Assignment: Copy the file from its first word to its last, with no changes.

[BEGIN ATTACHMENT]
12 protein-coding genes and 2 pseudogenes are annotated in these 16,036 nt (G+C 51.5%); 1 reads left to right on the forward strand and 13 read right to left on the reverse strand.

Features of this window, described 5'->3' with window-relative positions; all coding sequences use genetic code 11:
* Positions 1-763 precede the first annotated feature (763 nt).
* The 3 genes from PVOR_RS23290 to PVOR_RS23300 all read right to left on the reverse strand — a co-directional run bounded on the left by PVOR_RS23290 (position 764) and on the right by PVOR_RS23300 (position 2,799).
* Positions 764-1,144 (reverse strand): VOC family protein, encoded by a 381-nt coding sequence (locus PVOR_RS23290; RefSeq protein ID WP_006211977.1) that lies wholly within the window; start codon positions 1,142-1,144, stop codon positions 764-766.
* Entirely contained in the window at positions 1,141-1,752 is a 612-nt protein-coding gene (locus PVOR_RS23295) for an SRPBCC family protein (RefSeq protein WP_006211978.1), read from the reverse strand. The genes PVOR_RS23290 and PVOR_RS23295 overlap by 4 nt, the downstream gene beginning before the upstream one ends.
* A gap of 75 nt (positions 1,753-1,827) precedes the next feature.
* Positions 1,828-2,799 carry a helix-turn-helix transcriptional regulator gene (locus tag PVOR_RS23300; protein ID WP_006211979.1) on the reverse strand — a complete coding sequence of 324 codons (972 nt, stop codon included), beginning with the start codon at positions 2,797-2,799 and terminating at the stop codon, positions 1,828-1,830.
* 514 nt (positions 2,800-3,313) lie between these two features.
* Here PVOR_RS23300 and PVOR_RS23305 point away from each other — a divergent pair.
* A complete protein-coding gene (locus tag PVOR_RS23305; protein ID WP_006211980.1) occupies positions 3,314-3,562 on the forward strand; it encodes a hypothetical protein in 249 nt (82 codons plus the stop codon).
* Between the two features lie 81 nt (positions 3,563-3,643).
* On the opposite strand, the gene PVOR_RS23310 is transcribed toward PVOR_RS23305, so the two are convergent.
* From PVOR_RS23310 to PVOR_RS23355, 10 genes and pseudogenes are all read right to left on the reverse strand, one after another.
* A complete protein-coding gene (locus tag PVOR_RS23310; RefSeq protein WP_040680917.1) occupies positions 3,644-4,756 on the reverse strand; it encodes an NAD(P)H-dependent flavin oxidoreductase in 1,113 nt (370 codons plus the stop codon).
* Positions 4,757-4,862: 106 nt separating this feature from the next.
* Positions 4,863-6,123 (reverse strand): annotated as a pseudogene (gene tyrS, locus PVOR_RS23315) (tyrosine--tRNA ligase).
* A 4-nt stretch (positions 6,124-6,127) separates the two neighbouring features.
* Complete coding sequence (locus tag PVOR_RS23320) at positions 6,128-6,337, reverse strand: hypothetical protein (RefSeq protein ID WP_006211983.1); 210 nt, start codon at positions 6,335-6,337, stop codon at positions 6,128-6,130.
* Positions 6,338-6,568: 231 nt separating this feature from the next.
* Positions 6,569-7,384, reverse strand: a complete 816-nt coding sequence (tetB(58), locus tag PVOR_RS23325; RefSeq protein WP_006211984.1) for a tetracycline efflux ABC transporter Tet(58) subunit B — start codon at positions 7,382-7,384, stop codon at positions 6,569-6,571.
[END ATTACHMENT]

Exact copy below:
12 protein-coding genes and 2 pseudogenes are annotated in these 16,036 nt (G+C 51.5%); 1 reads left to right on the forward strand and 13 read right to left on the reverse strand.

Features of this window, described 5'->3' with window-relative positions; all coding sequences use genetic code 11:
* Positions 1-763 precede the first annotated feature (763 nt).
* The 3 genes from PVOR_RS23290 to PVOR_RS23300 all read right to left on the reverse strand — a co-directional run bounded on the left by PVOR_RS23290 (position 764) and on the right by PVOR_RS23300 (position 2,799).
* Positions 764-1,144 (reverse strand): VOC family protein, encoded by a 381-nt coding sequence (locus PVOR_RS23290; RefSeq protein ID WP_006211977.1) that lies wholly within the window; start codon positions 1,142-1,144, stop codon positions 764-766.
* Entirely contained in the window at positions 1,141-1,752 is a 612-nt protein-coding gene (locus PVOR_RS23295) for an SRPBCC family protein (RefSeq protein WP_006211978.1), read from the reverse strand. The genes PVOR_RS23290 and PVOR_RS23295 overlap by 4 nt, the downstream gene beginning before the upstream one ends.
* A gap of 75 nt (positions 1,753-1,827) precedes the next feature.
* Positions 1,828-2,799 carry a helix-turn-helix transcriptional regulator gene (locus tag PVOR_RS23300; protein ID WP_006211979.1) on the reverse strand — a complete coding sequence of 324 codons (972 nt, stop codon included), beginning with the start codon at positions 2,797-2,799 and terminating at the stop codon, positions 1,828-1,830.
* 514 nt (positions 2,800-3,313) lie between these two features.
* Here PVOR_RS23300 and PVOR_RS23305 point away from each other — a divergent pair.
* A complete protein-coding gene (locus tag PVOR_RS23305; protein ID WP_006211980.1) occupies positions 3,314-3,562 on the forward strand; it encodes a hypothetical protein in 249 nt (82 codons plus the stop codon).
* Between the two features lie 81 nt (positions 3,563-3,643).
* On the opposite strand, the gene PVOR_RS23310 is transcribed toward PVOR_RS23305, so the two are convergent.
* From PVOR_RS23310 to PVOR_RS23355, 10 genes and pseudogenes are all read right to left on the reverse strand, one after another.
* A complete protein-coding gene (locus tag PVOR_RS23310; RefSeq protein WP_040680917.1) occupies positions 3,644-4,756 on the reverse strand; it encodes an NAD(P)H-dependent flavin oxidoreductase in 1,113 nt (370 codons plus the stop codon).
* Positions 4,757-4,862: 106 nt separating this feature from the next.
* Positions 4,863-6,123 (reverse strand): annotated as a pseudogene (gene tyrS, locus PVOR_RS23315) (tyrosine--tRNA ligase).
* A 4-nt stretch (positions 6,124-6,127) separates the two neighbouring features.
* Complete coding sequence (locus tag PVOR_RS23320) at positions 6,128-6,337, reverse strand: hypothetical protein (RefSeq protein ID WP_006211983.1); 210 nt, start codon at positions 6,335-6,337, stop codon at positions 6,128-6,130.
* Positions 6,338-6,568: 231 nt separating this feature from the next.
* Positions 6,569-7,384, reverse strand: a complete 816-nt coding sequence (tetB(58), locus tag PVOR_RS23325; RefSeq protein WP_006211984.1) for a tetracycline efflux ABC transporter Tet(58) subunit B — start codon at positions 7,382-7,384, stop codon at positions 6,569-6,571.